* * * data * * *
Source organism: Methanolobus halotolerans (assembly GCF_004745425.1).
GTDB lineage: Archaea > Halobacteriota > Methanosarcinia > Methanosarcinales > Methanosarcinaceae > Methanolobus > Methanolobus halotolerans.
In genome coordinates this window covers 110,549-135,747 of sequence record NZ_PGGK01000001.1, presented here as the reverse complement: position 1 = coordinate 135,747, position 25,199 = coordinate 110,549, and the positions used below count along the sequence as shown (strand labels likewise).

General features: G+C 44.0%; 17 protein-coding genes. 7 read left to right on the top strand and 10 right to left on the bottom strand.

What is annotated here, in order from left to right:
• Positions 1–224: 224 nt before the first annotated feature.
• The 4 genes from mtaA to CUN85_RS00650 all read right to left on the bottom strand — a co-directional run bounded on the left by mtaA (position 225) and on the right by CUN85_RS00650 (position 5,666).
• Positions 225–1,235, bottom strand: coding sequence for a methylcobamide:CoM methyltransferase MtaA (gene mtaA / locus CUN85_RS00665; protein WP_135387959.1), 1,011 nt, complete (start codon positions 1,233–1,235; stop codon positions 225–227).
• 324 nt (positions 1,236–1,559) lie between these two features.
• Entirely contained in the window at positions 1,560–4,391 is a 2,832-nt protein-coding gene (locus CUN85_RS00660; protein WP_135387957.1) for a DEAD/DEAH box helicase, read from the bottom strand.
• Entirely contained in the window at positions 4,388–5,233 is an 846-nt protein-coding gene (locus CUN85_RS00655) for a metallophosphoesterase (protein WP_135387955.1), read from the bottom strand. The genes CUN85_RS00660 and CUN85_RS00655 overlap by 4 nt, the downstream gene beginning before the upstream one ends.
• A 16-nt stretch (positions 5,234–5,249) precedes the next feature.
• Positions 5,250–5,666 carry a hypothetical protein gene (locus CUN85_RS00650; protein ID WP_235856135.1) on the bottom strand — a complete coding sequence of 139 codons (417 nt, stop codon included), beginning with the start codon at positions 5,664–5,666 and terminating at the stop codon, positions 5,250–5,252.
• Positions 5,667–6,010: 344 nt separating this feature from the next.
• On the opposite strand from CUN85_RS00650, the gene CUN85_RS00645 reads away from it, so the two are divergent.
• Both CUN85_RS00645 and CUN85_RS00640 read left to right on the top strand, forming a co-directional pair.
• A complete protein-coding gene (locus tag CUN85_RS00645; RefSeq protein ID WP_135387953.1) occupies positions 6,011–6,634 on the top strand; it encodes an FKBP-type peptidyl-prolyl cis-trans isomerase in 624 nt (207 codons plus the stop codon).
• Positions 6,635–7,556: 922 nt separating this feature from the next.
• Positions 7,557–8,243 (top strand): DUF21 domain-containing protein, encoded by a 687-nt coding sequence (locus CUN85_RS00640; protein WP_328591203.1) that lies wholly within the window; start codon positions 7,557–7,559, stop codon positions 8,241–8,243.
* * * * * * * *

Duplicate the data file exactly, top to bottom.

Source organism: Methanolobus halotolerans (assembly GCF_004745425.1).
GTDB lineage: Archaea > Halobacteriota > Methanosarcinia > Methanosarcinales > Methanosarcinaceae > Methanolobus > Methanolobus halotolerans.
In genome coordinates this window covers 110,549-135,747 of sequence record NZ_PGGK01000001.1, presented here as the reverse complement: position 1 = coordinate 135,747, position 25,199 = coordinate 110,549, and the positions used below count along the sequence as shown (strand labels likewise).

General features: G+C 44.0%; 17 protein-coding genes. 7 read left to right on the top strand and 10 right to left on the bottom strand.

What is annotated here, in order from left to right:
• Positions 1–224: 224 nt before the first annotated feature.
• The 4 genes from mtaA to CUN85_RS00650 all read right to left on the bottom strand — a co-directional run bounded on the left by mtaA (position 225) and on the right by CUN85_RS00650 (position 5,666).
• Positions 225–1,235, bottom strand: coding sequence for a methylcobamide:CoM methyltransferase MtaA (gene mtaA / locus CUN85_RS00665; protein WP_135387959.1), 1,011 nt, complete (start codon positions 1,233–1,235; stop codon positions 225–227).
• 324 nt (positions 1,236–1,559) lie between these two features.
• Entirely contained in the window at positions 1,560–4,391 is a 2,832-nt protein-coding gene (locus CUN85_RS00660; protein WP_135387957.1) for a DEAD/DEAH box helicase, read from the bottom strand.
• Entirely contained in the window at positions 4,388–5,233 is an 846-nt protein-coding gene (locus CUN85_RS00655) for a metallophosphoesterase (protein WP_135387955.1), read from the bottom strand. The genes CUN85_RS00660 and CUN85_RS00655 overlap by 4 nt, the downstream gene beginning before the upstream one ends.
• A 16-nt stretch (positions 5,234–5,249) precedes the next feature.
• Positions 5,250–5,666 carry a hypothetical protein gene (locus CUN85_RS00650; protein ID WP_235856135.1) on the bottom strand — a complete coding sequence of 139 codons (417 nt, stop codon included), beginning with the start codon at positions 5,664–5,666 and terminating at the stop codon, positions 5,250–5,252.
• Positions 5,667–6,010: 344 nt separating this feature from the next.
• On the opposite strand from CUN85_RS00650, the gene CUN85_RS00645 reads away from it, so the two are divergent.
• Both CUN85_RS00645 and CUN85_RS00640 read left to right on the top strand, forming a co-directional pair.
• A complete protein-coding gene (locus tag CUN85_RS00645; RefSeq protein ID WP_135387953.1) occupies positions 6,011–6,634 on the top strand; it encodes an FKBP-type peptidyl-prolyl cis-trans isomerase in 624 nt (207 codons plus the stop codon).
• Positions 6,635–7,556: 922 nt separating this feature from the next.
• Positions 7,557–8,243 (top strand): DUF21 domain-containing protein, encoded by a 687-nt coding sequence (locus CUN85_RS00640; protein WP_328591203.1) that lies wholly within the window; start codon positions 7,557–7,559, stop codon positions 8,241–8,243.